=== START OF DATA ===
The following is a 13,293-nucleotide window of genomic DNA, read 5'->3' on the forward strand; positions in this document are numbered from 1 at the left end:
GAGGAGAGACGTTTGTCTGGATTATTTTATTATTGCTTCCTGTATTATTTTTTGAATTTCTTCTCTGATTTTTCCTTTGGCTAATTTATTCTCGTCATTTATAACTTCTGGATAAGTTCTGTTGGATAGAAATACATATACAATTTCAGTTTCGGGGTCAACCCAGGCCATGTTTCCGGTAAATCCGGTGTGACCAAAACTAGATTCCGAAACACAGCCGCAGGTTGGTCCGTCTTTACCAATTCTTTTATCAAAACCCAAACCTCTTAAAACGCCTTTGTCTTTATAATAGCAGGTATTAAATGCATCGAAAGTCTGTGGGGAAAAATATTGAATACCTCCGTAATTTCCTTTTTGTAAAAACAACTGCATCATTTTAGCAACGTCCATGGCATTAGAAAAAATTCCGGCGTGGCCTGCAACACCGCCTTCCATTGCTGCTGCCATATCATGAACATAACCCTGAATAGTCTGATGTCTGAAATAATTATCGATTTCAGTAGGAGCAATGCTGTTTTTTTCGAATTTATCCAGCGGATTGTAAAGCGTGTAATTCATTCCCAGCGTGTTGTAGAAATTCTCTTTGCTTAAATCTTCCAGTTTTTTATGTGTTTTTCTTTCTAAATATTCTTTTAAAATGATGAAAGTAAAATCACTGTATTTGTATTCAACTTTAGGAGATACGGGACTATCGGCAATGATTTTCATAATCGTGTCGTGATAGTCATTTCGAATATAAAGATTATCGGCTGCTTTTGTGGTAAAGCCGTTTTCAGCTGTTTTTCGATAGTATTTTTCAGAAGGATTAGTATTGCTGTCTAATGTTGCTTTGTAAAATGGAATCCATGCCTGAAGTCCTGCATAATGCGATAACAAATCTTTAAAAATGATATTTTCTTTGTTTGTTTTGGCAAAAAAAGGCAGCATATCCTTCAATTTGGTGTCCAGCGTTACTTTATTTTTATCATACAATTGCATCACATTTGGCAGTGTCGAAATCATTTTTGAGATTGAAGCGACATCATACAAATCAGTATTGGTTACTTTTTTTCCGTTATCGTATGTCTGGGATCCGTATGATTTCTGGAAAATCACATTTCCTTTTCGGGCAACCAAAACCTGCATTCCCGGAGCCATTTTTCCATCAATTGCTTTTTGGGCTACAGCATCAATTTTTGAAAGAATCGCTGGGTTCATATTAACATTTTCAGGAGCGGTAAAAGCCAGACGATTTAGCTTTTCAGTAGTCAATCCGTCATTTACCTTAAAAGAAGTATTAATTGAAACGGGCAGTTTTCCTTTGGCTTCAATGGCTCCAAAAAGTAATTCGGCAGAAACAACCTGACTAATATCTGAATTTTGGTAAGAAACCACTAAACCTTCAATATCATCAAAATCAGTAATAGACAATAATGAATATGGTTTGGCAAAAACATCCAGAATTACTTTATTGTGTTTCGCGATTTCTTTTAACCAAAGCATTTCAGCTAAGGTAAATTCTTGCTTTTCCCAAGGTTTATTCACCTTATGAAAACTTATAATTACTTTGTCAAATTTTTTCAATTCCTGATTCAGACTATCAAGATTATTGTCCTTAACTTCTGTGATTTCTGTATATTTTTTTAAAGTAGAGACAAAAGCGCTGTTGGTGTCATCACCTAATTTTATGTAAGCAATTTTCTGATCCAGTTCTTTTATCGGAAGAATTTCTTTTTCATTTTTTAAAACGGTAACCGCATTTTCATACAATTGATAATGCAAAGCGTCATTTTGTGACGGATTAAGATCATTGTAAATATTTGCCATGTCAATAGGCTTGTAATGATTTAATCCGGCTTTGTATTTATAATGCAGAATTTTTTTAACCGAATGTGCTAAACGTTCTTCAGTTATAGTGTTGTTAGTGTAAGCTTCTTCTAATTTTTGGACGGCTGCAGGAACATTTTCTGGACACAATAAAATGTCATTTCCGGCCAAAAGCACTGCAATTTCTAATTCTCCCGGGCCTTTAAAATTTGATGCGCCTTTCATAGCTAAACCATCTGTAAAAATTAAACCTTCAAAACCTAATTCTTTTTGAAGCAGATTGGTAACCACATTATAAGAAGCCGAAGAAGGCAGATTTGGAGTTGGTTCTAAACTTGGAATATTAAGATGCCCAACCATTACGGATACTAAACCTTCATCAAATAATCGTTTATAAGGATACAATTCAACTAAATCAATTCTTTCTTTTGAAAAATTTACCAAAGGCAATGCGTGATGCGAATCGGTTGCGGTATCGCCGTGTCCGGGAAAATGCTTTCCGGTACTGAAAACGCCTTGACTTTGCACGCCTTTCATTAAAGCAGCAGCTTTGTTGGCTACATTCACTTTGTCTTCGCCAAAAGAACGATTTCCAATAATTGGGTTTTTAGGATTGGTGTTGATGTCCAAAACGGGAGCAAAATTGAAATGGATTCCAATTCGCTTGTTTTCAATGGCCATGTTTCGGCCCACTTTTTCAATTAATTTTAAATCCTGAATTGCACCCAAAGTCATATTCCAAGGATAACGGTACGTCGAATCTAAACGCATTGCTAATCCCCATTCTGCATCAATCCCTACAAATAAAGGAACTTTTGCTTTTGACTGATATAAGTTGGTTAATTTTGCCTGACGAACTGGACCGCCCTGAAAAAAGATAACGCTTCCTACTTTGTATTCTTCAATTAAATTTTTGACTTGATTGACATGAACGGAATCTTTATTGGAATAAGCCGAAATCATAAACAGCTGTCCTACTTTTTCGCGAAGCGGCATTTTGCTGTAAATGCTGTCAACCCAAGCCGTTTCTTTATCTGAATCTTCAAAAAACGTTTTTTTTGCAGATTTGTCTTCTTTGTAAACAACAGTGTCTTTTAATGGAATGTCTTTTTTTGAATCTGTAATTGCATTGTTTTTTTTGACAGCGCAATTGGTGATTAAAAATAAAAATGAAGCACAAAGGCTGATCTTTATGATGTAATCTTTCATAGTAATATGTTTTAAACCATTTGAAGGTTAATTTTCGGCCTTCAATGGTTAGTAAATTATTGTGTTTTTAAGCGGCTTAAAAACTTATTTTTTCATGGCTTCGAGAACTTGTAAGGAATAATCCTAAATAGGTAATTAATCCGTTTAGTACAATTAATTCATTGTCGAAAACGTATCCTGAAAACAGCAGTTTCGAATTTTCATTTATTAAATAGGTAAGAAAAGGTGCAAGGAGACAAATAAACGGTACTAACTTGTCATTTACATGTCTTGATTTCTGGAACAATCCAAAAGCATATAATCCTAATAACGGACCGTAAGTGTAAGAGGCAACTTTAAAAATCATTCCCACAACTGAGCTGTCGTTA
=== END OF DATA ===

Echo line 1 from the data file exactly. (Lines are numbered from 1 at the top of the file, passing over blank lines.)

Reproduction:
The following is a 13,293-nucleotide window of genomic DNA, read 5'->3' on the forward strand; positions in this document are numbered from 1 at the left end: